Record July Rainfall Prompts Overflow Action

 As July, 2023 ends, it is safe to say that it has been a very stormy and wet month. In fact, more rain fell in the first week of July than typically falls all month, according WGN News’ weather blog. The average rain fall for the month of July is 3.7 inches, yet “a record-setting rainstorm dumped 9 inches of rain on some parts of the Chicago area” on July 2 alone, reports WBEZ radio, “resulting in more than 1,400 Chicagoans who filed reports of flooded basements to 311, the city’s non-emergency helpline.”

The regional combined sewer system cannot always handle the amount of rain that falls during these intense storms as well the daily load of household and industrial waste. Heavy rainfalls, and rapid snowmelt, can overly strain the sewage system, resulting in the release of untreated wastewater into the Chicago-Calumet River system, and, on occasion, Lake Michigan. According to the Metropolitan Water Reclamation District, the sewer and stormwater agency for Cook County, as little as 0.3 inches of rain, depending on the location and severity, can trigger a combined sewer overflow (CSO) at any number of over 300 outfalls that flow directly into the Chicago-Calumet River system in the combined sewer area.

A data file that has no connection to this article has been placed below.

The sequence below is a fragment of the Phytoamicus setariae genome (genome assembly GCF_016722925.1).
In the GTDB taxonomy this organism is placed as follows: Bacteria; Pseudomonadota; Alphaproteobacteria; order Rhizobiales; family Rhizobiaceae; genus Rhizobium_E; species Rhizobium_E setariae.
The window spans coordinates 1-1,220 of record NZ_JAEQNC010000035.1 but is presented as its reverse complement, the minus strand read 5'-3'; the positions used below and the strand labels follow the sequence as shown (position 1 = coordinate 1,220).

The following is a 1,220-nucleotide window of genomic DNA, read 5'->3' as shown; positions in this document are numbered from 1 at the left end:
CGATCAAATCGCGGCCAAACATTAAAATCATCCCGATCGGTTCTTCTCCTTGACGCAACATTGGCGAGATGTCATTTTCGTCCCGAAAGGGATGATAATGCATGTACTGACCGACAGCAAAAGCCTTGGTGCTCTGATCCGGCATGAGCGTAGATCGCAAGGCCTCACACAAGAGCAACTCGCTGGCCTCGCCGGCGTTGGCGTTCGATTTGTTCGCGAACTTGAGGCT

With the aim of helping to relieve pressure on the sewer system to protect the river system, Friends initiated Overflow Action Days in 2014, and have since collaborated with the Metropolitan Water Reclamation District (MWRD) to expand the program’s public reach. 

Based on the concept of Ozone Action Days, Overflow Action Days alert people before, during, and after rainstorms when we need to minimize the amount of water going down drains to reduce the chance of a combined sewer overflow. In other words, you can personally do something to prevent CSOs by limiting your water usage during heavy rainstorms by delaying doing laundry, taking a shower, and running the dishwasher. On our website, we offer more tips on a range of things a person or a family can do, and where you can sign up for our Overflow Action Alerts.

“Reducing use of fresh water and capturing rain where it falls are essential to reducing pollution in the river,” says Margaret Frisbie, Friends’ executive director. “Every drop of water is precious and must be treated that way. Even better, if we use natural systems, such as rain gardens to capture it, we layer on huge benefits for human and ecological health.”